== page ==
I’m on my own!!! The Hubster has gone to see a friend and so I’m going to bore the pants off you! Sorry but I have a backlog of photos that I want to share!
You’ll have got the feeling, by now, that we are really enjoying Montpellier. It is such a vibrant city, although it gives the impression that it is several villages that have come together. The quarters can change from street to street, one moment you are in a rather middle class area and yet take a side road and you can end up in a rundown area with a bustling North African market. You can step from the old historic centre and just one street away is an avenue lined with plane trees and Hausmannian Apartments. It’s really quite diverse.
As you walk around there always seems to be something to catch your eye, like this beautiful statue of unicorns, one of which has a beer bottle on it’s horn!! How on earth did they get up there?
Strolling along on Sunday morning I came across this group of students, moving house!! It was so hot, I think they just gave up and took a seat in the middle of the road! I took the photo and explained that it would be going on my blog … we chatted for about half an hour about all sorts, it was a good morning!
We are finding, thanks to knowing a couple of people here, that we are being introduced to a little bit of culture!
Just this week we were invited to a concert, the musicians, a harpist and a violinist, were giving a small concert at a local “Luthier’s” (stringed instrument maker) workshop. We cycled through the old town to get to the quarter which is called Beaux Art. This is the artistic side of Montpellier, artists, musicians, artisans and craftsmen tend to be here, it has a very bohemian feel to it. We arrived at the workshop and there was a small queue of spectators ready to enter the building. The organiser informed us that there was an electricity cut in the area and therefore there was no lighting or air con! Next out came a trestle table laden with bottles of water, wine, fruit juices and nibbles to quench a very hot and sticky gathering. We all stood around chatting, total strangers coming up and asking where we were from, what did we think of their city and making us feel very welcome indeed.
The next announcement was that the musicians declared they were quite happy to perform in the street! One of the neighbours kindly came down and opened up his garage to provide some extra width to the narrow street. The road was blocked off with a couple of traffic cones, chairs were brought out into the middle of the street, the harp was wheeled out and music stands at the ready. What an atmosphere! Neighbours hung over their balconies and leaned out of their windows, dog walkers stopped in their tracks as they took their evening stroll, children played in the street, grandmothers brought little children to enjoy the music. The occasional moped usually zooming at break neck speed, slowed to a splutter as they drove past the spectacle. The music was incredible and all the more special given the atmosphere.
Eventually, normality resumed, the streetlights came on and so everyone picked up their chairs, the harp and the trestle table and went indoors. Another delight, the workshop was wonderful, full of the artisan’s tools, violins lined up in glass cabinets with the names of the owners on little swinging tickets waiting for collection, wood blanks ready to been turned and honed into beautiful walnut-coloured, brand-new, shiny violins, cellos propped up against the walls, it was. just fascinating. The lights dimmed and the concert resumed, I was surprised that I knew most of the pieces, it was beautiful, and on closing my eyes I was almost moved to tears. I very nearly had a Pretty Woman “Pirates of Penzance” experience! (If you’ve seen the film – you’ll know what I mean!)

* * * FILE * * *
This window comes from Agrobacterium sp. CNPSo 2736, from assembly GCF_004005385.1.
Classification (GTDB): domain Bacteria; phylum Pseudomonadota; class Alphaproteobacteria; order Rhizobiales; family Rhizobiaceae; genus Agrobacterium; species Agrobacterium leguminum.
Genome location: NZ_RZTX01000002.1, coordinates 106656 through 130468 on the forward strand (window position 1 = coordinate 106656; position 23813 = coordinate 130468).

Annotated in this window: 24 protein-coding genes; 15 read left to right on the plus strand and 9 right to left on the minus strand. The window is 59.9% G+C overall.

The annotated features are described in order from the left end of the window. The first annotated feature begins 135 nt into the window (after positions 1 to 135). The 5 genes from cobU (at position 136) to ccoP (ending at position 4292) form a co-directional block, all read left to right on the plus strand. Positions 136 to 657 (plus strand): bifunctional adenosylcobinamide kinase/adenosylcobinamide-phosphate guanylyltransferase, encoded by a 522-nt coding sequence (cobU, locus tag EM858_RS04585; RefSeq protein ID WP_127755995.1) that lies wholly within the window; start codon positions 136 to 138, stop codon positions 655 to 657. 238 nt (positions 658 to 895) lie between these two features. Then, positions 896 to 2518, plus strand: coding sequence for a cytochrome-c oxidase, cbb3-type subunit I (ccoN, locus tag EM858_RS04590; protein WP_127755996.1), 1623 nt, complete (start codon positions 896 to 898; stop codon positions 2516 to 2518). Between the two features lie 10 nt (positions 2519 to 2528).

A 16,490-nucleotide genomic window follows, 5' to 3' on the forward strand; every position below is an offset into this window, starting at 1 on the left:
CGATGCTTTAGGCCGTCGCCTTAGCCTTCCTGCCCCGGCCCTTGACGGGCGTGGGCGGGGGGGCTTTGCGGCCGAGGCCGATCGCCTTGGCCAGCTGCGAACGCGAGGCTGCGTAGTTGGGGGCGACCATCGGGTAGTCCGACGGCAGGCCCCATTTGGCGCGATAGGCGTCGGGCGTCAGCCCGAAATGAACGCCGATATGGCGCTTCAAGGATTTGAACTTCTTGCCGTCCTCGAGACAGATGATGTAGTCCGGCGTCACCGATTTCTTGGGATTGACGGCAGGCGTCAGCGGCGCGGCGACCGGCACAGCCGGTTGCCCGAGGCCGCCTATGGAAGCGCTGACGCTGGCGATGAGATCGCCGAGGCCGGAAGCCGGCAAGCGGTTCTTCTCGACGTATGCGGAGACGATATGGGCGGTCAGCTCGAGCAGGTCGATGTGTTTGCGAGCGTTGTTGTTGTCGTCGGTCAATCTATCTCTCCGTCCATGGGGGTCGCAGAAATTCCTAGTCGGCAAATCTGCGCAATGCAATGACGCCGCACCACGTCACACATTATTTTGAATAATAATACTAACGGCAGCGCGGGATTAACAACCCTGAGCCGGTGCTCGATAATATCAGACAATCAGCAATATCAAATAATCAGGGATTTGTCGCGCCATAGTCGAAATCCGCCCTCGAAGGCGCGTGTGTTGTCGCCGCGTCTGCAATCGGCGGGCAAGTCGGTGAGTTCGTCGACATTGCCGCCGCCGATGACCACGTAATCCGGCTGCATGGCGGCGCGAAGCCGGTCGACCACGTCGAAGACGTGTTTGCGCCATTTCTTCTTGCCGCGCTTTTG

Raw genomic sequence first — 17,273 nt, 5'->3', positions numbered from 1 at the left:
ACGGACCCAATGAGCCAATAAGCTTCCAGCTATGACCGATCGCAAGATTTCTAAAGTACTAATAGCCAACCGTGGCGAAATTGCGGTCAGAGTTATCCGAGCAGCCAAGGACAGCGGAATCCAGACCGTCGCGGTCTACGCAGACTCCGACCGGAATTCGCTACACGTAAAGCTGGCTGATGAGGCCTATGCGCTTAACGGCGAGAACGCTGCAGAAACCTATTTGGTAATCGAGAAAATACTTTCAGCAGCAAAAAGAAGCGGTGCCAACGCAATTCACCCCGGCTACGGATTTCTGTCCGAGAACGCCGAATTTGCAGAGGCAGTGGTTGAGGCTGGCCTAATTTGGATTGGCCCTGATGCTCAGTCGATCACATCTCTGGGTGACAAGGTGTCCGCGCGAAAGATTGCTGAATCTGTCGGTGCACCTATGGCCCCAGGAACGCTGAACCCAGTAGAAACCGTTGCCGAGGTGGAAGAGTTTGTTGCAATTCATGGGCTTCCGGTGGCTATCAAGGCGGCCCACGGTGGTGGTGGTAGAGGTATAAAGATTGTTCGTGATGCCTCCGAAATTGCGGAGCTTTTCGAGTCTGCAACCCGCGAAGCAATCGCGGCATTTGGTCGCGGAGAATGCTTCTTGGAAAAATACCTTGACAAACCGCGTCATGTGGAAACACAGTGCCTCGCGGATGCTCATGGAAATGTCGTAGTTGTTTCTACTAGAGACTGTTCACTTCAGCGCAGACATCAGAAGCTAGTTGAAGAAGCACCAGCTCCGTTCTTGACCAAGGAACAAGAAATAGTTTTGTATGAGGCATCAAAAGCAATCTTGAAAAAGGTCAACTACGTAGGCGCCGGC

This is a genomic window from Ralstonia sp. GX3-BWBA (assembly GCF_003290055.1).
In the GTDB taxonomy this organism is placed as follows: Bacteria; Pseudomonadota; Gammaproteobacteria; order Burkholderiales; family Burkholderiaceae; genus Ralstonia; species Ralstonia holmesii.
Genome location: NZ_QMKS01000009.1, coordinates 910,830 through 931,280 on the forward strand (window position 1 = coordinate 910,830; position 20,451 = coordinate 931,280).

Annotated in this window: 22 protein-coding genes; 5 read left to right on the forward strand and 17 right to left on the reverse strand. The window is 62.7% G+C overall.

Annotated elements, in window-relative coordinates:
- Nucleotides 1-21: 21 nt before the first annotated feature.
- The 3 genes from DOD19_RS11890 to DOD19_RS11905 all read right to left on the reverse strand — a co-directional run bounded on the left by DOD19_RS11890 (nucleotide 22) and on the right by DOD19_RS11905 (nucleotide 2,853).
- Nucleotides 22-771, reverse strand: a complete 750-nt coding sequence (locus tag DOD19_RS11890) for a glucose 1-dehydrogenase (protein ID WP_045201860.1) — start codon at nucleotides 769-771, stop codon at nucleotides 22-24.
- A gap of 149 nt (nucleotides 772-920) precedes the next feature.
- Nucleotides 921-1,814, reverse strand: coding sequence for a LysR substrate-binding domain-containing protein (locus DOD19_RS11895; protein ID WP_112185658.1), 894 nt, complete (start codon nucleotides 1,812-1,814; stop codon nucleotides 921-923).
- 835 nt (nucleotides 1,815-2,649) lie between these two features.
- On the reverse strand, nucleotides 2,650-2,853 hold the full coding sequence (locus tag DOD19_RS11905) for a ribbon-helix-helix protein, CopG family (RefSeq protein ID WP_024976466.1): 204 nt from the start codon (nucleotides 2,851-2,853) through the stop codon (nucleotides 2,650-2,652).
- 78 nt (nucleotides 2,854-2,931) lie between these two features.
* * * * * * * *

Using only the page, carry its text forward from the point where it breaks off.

We left the concert full of calm and serenity and cycled back to the flat, the bar opposite (an Irish bar!!) was open, tables full of people chatting and drinking, what appeared to be really cool drinks and enjoying the now cooler evening (30 degrees at 11pm!!) We dropped off the bikes, collected Charlie and ordered some long cool beers, Charlie was given a bowl of water, the owner (English!!) popped over and we sat and chatted till the early hours. Strangely, his aunt lived in a town we lived in for many years in the north of England!!
Last night was different, we were in the flat when we heard musical instruments being tuned (not altogether unusual here!) trumpets, trombones, tubas and the banging of drums. This time I was glad I had my camera and tripod to hand and didn’t have to rely on a mobile! What a bunch of characters! Colourful, eccentric and extremely talented guys playing the most amazing mix of jazz/salsa/blues. A feast for the eyes and the ears!
These guys had so much energy as they danced, stomped and jigged around, you must believe me that it is absolutely boiling down here (even the locals are saying it’s not normally so hot for such a long period!) How they managed to produce the music they did for nearly two hours is simply unbelievable! I don’t think I would’ve lasted 10 minutes!
I did warn you that this was going to be a long post, it’s just that we’ve seen and done so many things that I want to share with you. And I haven’t even told you about our “Mojito Evening” where we dined at a long table (17 guests) in a garden complete with swimming pool, candle lights and great banter (and mosquitos!). We cycled back at least 5km through the city at 1 in the morning, somewhat weary and maybe just a little tiddly! Or the evening when we took Charlie to the beach and had a picnic next to the waves, under the stars and stopped for Italian ice cream on the way home!!